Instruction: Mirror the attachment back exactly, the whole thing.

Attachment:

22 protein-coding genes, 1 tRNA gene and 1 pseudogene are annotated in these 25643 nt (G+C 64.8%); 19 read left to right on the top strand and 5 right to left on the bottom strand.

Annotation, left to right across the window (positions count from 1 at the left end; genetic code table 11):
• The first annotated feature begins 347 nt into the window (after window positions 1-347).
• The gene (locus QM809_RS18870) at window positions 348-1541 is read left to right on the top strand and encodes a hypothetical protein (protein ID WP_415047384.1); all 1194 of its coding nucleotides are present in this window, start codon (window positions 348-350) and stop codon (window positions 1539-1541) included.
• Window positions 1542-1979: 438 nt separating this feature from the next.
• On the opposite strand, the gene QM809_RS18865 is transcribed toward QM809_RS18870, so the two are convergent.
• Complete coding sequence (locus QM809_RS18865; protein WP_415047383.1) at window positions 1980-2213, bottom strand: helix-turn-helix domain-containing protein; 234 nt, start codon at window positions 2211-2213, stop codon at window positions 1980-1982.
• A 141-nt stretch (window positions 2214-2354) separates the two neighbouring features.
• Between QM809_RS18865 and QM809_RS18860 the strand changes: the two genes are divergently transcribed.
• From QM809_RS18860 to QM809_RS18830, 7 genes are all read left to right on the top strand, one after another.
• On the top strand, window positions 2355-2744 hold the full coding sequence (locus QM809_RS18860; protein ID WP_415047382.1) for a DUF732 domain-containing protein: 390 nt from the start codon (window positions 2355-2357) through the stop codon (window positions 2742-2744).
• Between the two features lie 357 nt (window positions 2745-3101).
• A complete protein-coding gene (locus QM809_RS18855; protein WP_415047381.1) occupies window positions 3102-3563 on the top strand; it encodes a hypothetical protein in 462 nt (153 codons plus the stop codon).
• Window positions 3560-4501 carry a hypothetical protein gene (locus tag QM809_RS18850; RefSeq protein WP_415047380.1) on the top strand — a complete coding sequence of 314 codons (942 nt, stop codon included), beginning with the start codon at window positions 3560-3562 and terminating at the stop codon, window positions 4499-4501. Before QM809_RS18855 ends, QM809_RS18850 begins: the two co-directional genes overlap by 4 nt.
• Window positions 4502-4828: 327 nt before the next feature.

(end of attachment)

22 protein-coding genes, 1 tRNA gene and 1 pseudogene are annotated in these 25643 nt (G+C 64.8%); 19 read left to right on the top strand and 5 right to left on the bottom strand.

Annotation, left to right across the window (positions count from 1 at the left end; genetic code table 11):
• The first annotated feature begins 347 nt into the window (after window positions 1-347).
• The gene (locus QM809_RS18870) at window positions 348-1541 is read left to right on the top strand and encodes a hypothetical protein (protein ID WP_415047384.1); all 1194 of its coding nucleotides are present in this window, start codon (window positions 348-350) and stop codon (window positions 1539-1541) included.
• Window positions 1542-1979: 438 nt separating this feature from the next.
• On the opposite strand, the gene QM809_RS18865 is transcribed toward QM809_RS18870, so the two are convergent.
• Complete coding sequence (locus QM809_RS18865; protein WP_415047383.1) at window positions 1980-2213, bottom strand: helix-turn-helix domain-containing protein; 234 nt, start codon at window positions 2211-2213, stop codon at window positions 1980-1982.
• A 141-nt stretch (window positions 2214-2354) separates the two neighbouring features.
• Between QM809_RS18865 and QM809_RS18860 the strand changes: the two genes are divergently transcribed.
• From QM809_RS18860 to QM809_RS18830, 7 genes are all read left to right on the top strand, one after another.
• On the top strand, window positions 2355-2744 hold the full coding sequence (locus QM809_RS18860; protein ID WP_415047382.1) for a DUF732 domain-containing protein: 390 nt from the start codon (window positions 2355-2357) through the stop codon (window positions 2742-2744).
• Between the two features lie 357 nt (window positions 2745-3101).
• A complete protein-coding gene (locus QM809_RS18855; protein WP_415047381.1) occupies window positions 3102-3563 on the top strand; it encodes a hypothetical protein in 462 nt (153 codons plus the stop codon).
• Window positions 3560-4501 carry a hypothetical protein gene (locus tag QM809_RS18850; RefSeq protein WP_415047380.1) on the top strand — a complete coding sequence of 314 codons (942 nt, stop codon included), beginning with the start codon at window positions 3560-3562 and terminating at the stop codon, window positions 4499-4501. Before QM809_RS18855 ends, QM809_RS18850 begins: the two co-directional genes overlap by 4 nt.
• Window positions 4502-4828: 327 nt before the next feature.